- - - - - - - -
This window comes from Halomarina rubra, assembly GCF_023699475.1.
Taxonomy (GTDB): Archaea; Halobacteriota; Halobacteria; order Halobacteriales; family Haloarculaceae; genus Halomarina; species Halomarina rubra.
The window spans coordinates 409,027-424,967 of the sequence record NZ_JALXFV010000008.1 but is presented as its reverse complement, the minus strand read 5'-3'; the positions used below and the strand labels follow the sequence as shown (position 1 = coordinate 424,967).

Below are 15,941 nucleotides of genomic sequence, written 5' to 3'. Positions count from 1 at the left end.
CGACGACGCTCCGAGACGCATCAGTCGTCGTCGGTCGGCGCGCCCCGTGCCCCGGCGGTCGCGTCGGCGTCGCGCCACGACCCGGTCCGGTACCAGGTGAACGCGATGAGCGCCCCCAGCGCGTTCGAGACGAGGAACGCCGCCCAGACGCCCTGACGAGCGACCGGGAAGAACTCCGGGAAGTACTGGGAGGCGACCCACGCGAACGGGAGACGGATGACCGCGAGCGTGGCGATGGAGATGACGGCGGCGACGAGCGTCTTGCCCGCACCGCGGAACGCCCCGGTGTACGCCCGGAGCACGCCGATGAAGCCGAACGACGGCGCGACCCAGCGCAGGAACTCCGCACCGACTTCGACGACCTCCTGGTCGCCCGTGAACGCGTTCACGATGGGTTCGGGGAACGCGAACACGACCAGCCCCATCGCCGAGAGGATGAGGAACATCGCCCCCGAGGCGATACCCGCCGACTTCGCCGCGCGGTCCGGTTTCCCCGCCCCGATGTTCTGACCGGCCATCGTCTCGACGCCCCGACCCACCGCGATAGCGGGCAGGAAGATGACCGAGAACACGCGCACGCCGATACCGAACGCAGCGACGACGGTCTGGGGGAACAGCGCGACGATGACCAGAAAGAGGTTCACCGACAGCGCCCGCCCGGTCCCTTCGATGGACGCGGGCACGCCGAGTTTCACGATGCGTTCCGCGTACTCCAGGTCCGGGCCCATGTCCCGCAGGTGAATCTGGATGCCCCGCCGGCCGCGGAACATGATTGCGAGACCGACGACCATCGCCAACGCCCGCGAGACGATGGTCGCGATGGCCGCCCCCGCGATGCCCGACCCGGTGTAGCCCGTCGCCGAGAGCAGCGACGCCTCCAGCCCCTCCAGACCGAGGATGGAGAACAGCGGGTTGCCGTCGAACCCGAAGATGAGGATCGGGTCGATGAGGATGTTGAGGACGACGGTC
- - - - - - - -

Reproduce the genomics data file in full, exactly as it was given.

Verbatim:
This window comes from Halomarina rubra, assembly GCF_023699475.1.
Taxonomy (GTDB): Archaea; Halobacteriota; Halobacteria; order Halobacteriales; family Haloarculaceae; genus Halomarina; species Halomarina rubra.
The window spans coordinates 409,027-424,967 of the sequence record NZ_JALXFV010000008.1 but is presented as its reverse complement, the minus strand read 5'-3'; the positions used below and the strand labels follow the sequence as shown (position 1 = coordinate 424,967).

Below are 15,941 nucleotides of genomic sequence, written 5' to 3'. Positions count from 1 at the left end.
CGACGACGCTCCGAGACGCATCAGTCGTCGTCGGTCGGCGCGCCCCGTGCCCCGGCGGTCGCGTCGGCGTCGCGCCACGACCCGGTCCGGTACCAGGTGAACGCGATGAGCGCCCCCAGCGCGTTCGAGACGAGGAACGCCGCCCAGACGCCCTGACGAGCGACCGGGAAGAACTCCGGGAAGTACTGGGAGGCGACCCACGCGAACGGGAGACGGATGACCGCGAGCGTGGCGATGGAGATGACGGCGGCGACGAGCGTCTTGCCCGCACCGCGGAACGCCCCGGTGTACGCCCGGAGCACGCCGATGAAGCCGAACGACGGCGCGACCCAGCGCAGGAACTCCGCACCGACTTCGACGACCTCCTGGTCGCCCGTGAACGCGTTCACGATGGGTTCGGGGAACGCGAACACGACCAGCCCCATCGCCGAGAGGATGAGGAACATCGCCCCCGAGGCGATACCCGCCGACTTCGCCGCGCGGTCCGGTTTCCCCGCCCCGATGTTCTGACCGGCCATCGTCTCGACGCCCCGACCCACCGCGATAGCGGGCAGGAAGATGACCGAGAACACGCGCACGCCGATACCGAACGCAGCGACGACGGTCTGGGGGAACAGCGCGACGATGACCAGAAAGAGGTTCACCGACAGCGCCCGCCCGGTCCCTTCGATGGACGCGGGCACGCCGAGTTTCACGATGCGTTCCGCGTACTCCAGGTCCGGGCCCATGTCCCGCAGGTGAATCTGGATGCCCCGCCGGCCGCGGAACATGATTGCGAGACCGACGACCATCGCCAACGCCCGCGAGACGATGGTCGCGATGGCCGCCCCCGCGATGCCCGACCCGGTGTAGCCCGTCGCCGAGAGCAGCGACGCCTCCAGCCCCTCCAGACCGAGGATGGAGAACAGCGGGTTGCCGTCGAACCCGAAGATGAGGATCGGGTCGATGAGGATGTTGAGGACGACGGTC